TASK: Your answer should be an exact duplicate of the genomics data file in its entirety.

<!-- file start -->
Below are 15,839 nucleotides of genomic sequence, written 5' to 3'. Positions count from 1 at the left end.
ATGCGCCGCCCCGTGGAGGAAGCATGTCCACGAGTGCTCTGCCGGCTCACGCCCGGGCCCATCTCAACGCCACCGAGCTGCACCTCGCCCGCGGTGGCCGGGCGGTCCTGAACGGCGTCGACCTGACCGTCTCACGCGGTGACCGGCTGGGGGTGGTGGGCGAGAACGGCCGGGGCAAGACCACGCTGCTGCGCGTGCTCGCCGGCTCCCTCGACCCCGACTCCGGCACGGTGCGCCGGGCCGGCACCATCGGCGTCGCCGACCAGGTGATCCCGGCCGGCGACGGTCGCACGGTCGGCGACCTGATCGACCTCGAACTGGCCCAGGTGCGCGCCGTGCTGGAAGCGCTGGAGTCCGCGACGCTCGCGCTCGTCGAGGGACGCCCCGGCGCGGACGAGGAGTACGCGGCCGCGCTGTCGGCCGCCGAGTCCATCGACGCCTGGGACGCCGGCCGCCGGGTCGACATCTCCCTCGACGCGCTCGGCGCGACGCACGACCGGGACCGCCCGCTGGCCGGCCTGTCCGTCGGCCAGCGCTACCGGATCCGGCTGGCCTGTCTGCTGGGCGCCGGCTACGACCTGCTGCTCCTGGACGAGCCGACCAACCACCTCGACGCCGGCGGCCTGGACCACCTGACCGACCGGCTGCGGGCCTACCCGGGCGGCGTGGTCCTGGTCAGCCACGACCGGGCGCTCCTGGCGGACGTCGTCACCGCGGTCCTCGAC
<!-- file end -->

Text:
Below are 15,839 nucleotides of genomic sequence, written 5' to 3'. Positions count from 1 at the left end.
ATGCGCCGCCCCGTGGAGGAAGCATGTCCACGAGTGCTCTGCCGGCTCACGCCCGGGCCCATCTCAACGCCACCGAGCTGCACCTCGCCCGCGGTGGCCGGGCGGTCCTGAACGGCGTCGACCTGACCGTCTCACGCGGTGACCGGCTGGGGGTGGTGGGCGAGAACGGCCGGGGCAAGACCACGCTGCTGCGCGTGCTCGCCGGCTCCCTCGACCCCGACTCCGGCACGGTGCGCCGGGCCGGCACCATCGGCGTCGCCGACCAGGTGATCCCGGCCGGCGACGGTCGCACGGTCGGCGACCTGATCGACCTCGAACTGGCCCAGGTGCGCGCCGTGCTGGAAGCGCTGGAGTCCGCGACGCTCGCGCTCGTCGAGGGACGCCCCGGCGCGGACGAGGAGTACGCGGCCGCGCTGTCGGCCGCCGAGTCCATCGACGCCTGGGACGCCGGCCGCCGGGTCGACATCTCCCTCGACGCGCTCGGCGCGACGCACGACCGGGACCGCCCGCTGGCCGGCCTGTCCGTCGGCCAGCGCTACCGGATCCGGCTGGCCTGTCTGCTGGGCGCCGGCTACGACCTGCTGCTCCTGGACGAGCCGACCAACCACCTCGACGCCGGCGGCCTGGACCACCTGACCGACCGGCTGCGGGCCTACCCGGGCGGCGTGGTCCTGGTCAGCCACGACCGGGCGCTCCTGGCGGACGTCGTCACCGCGGTCCTCGAC